The Judge’s Daughter: BBQ Law
By Pamela Buchmeyer
Summer is for picnics, swimming, and sleepover camps—for adults. It’s a trend now, summer camp for grown-ups. Even the Wall Street Journal recently reported glowingly about a crystalline lake edged with pine trees in Maine, where the Migis Lodge, founded in 1916, offers upscale carefree camping for fully mature guests.
And why should pint-size humans have a monopoly on roasting marshmallows, paddling canoes, and playing capture the flag? Forget depositions, pretrial conferences, and contract disputes—attorneys need long sunny days filled with kayaking, nature hikes, and make-your-own ice cream sundaes. Lawyers and other responsible parties also need a summer respite.
I’m considering a visit to Camp No Counselors—as seen on Shark Tank—which has multiple locations across the U.S., including Austin. Their motto: “Play like a kid, party like a grown up.” And each camp weekend is filled with theme parties, delicious meals, cocktails plus classic summer activities like dodgeball, arts and crafts, pingpong, and tug-of-war.
Camp Kid Again in Georgia offers an open bar as well as relay races, archery, tie-dye, and something called “human foosball.” Camp Halcyon in Wautoma, Wisconsin, claims to split the difference between nostalgia and, well hedonism. It has old-school cabins but also yoga on the beach and three chef-prepared meals a day. Sign me up as a summer camp counselor instead of the legal kind.
My father, the late Judge Jerry L. Buchmeyer, who wrote a humor column for the Texas Bar Journal for 28 years, had a prodigious talent for napping in a hammock. But when it came to outdoor grilling, he was terrible. No skill at all. So, I know he’d have gotten a big kick out of Cecil Kuhne’s book, The Little Book of BBQ Law, which you’ll read about in this month’s article. Stay cool in the summer sun! And many thanks for your emails, firstname.lastname@example.org.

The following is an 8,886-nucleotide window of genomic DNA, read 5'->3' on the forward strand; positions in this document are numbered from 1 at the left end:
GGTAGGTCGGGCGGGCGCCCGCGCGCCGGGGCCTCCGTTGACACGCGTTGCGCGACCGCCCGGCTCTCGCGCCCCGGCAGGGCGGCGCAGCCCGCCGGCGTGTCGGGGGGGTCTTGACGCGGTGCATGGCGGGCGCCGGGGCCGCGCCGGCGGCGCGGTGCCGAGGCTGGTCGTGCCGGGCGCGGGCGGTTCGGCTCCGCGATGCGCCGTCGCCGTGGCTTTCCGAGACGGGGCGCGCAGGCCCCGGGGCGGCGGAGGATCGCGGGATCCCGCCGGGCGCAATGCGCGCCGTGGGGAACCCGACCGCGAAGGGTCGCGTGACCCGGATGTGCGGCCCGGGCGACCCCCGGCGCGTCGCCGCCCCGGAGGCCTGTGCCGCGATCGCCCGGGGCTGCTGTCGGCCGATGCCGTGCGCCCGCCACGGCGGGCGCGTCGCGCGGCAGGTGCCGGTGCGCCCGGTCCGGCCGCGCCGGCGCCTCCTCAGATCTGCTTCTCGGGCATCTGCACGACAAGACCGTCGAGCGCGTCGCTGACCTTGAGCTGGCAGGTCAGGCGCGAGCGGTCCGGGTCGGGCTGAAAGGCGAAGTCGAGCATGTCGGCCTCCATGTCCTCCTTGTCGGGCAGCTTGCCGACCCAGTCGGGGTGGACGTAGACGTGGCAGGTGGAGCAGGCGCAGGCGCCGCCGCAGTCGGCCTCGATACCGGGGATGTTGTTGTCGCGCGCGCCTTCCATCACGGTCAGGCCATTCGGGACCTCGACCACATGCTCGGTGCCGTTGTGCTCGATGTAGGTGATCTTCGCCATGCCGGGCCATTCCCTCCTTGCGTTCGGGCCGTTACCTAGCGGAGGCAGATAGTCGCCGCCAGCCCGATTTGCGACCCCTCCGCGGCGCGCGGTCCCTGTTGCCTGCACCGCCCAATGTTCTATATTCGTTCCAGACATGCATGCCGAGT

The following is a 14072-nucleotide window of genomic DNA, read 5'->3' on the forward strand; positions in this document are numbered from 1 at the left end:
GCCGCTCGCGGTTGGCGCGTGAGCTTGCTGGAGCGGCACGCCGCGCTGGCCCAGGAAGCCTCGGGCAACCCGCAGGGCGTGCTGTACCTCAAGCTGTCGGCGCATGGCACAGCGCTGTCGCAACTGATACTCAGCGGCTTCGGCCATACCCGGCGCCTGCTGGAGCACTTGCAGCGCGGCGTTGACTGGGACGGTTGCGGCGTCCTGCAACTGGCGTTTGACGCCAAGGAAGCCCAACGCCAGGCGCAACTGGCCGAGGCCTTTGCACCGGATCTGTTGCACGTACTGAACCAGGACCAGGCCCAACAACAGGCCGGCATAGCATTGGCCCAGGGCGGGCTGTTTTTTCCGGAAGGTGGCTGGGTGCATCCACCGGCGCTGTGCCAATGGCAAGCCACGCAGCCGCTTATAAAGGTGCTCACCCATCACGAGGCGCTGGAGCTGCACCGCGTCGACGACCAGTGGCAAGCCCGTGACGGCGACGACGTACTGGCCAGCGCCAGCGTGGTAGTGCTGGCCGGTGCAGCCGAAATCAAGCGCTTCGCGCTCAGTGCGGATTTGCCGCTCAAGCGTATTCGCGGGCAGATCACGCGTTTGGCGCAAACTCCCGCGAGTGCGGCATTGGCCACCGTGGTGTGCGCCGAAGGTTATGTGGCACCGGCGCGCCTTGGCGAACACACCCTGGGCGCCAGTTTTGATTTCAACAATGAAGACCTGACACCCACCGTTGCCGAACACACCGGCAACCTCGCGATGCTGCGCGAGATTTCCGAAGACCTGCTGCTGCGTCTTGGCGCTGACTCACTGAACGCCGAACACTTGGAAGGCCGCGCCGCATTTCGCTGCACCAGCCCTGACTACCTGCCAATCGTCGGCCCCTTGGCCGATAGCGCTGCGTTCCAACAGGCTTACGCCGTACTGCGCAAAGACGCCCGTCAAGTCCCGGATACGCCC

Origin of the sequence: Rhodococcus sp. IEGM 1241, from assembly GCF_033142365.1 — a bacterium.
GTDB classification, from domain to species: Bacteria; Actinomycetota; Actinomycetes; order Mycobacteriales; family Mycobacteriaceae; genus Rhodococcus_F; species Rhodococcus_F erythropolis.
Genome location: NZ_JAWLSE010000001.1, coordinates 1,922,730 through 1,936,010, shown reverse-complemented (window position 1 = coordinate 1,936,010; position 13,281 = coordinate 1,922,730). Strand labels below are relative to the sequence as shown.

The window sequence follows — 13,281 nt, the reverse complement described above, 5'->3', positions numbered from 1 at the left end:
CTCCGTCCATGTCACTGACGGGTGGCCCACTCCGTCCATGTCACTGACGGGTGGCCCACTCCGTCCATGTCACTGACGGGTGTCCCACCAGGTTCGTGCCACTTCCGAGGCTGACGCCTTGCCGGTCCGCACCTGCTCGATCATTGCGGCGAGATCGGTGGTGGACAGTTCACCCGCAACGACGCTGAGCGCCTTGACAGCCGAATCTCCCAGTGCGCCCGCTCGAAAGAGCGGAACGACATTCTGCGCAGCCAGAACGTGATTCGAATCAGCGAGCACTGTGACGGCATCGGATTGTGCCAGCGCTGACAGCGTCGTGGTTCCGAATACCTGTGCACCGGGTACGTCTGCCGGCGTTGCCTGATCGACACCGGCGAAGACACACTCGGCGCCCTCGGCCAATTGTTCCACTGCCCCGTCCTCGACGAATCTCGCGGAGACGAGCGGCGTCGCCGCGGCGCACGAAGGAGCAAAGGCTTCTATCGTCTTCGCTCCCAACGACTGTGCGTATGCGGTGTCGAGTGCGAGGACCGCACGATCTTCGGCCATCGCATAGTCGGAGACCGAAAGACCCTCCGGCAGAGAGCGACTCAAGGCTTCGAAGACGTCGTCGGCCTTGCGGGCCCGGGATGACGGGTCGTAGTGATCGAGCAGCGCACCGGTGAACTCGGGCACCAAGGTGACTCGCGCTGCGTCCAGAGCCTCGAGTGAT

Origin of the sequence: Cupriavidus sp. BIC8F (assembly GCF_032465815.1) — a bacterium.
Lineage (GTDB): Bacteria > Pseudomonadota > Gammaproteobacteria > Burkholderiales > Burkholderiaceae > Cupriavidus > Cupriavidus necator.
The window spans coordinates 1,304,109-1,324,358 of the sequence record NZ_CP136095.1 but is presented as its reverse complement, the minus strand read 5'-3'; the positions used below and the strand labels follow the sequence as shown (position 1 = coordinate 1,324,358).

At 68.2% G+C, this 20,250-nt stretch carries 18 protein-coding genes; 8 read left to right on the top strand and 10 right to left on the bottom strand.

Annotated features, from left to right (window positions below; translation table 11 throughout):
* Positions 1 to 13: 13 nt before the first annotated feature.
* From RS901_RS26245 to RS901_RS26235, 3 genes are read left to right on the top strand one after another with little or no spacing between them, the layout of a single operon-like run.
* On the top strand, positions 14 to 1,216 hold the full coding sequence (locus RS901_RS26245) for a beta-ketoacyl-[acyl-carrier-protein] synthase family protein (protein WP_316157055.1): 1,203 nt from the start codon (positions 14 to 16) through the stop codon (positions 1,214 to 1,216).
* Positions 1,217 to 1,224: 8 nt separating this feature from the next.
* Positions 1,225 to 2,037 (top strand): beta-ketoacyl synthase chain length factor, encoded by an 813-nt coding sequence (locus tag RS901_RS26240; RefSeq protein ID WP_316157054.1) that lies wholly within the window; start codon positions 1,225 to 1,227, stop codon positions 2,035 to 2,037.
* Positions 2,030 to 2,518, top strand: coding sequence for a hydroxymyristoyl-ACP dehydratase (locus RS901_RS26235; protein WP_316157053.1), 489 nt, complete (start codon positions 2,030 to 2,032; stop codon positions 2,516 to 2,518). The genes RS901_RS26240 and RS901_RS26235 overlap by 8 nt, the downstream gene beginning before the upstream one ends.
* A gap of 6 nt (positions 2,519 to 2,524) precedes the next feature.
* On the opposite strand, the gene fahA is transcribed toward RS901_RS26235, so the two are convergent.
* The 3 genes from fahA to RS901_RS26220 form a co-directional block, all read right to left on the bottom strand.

Joseph L. “Joe” Hood Jr., of El Paso, had a fun deposition recently. When I asked if I could use Joe’s name in this vignette, he replied, “Pam—I have no secrets.” Attention law students and new attorneys, this is as good as it gets.
Mr. Hood: Mr. Doe had actually started at Company B before that date, hadn’t he?
Mr. Hood: More than a year before that, hadn’t he?
Mr. Hood: You need to say yes or no.
Witness: Yes, yes… I’m just so enthralled by you, sorry.
Mr. Hood (after a pause): You’ve left me speechless.
THE COURT: That’s a first.
Oh no, typos!!
Mark Murrah, of Houston, received an email from a colleague with a typo he felt was too good to waste.
Case X is about Jane Doe’s mother-in-law’s next-door neighbor using her house not to live out of but rather as a place of business. The neighborhood is an effluent one built around a prominent Country Club….
[Effluent: sewage discharge. Affluent: the basis of a solid lawsuit.]
John P. Clarson, of Fort Worth, remembers a typo he made when he was fresh out of law school. After John filed a number of default judgments on behalf of his firm, he received a phone call from a local district judge:
Judge: Do you have the proposed order in Lawsuit X in front of you?
Mr. Clarson: Yes, sir.
Judge: Do you see the request for attorneys’ fees in your document, son?
Mr. Clarson: Yes, sir.
Judge: Do I have your permission to correct what I presume to be a typo? And to substitute the letter “U” instead of the letter “H” so that the phrase reads, “fees requested for filing this SUIT” instead of “filing this sh—?”
Mr. Clarson: YES, SIR!
Amen to that!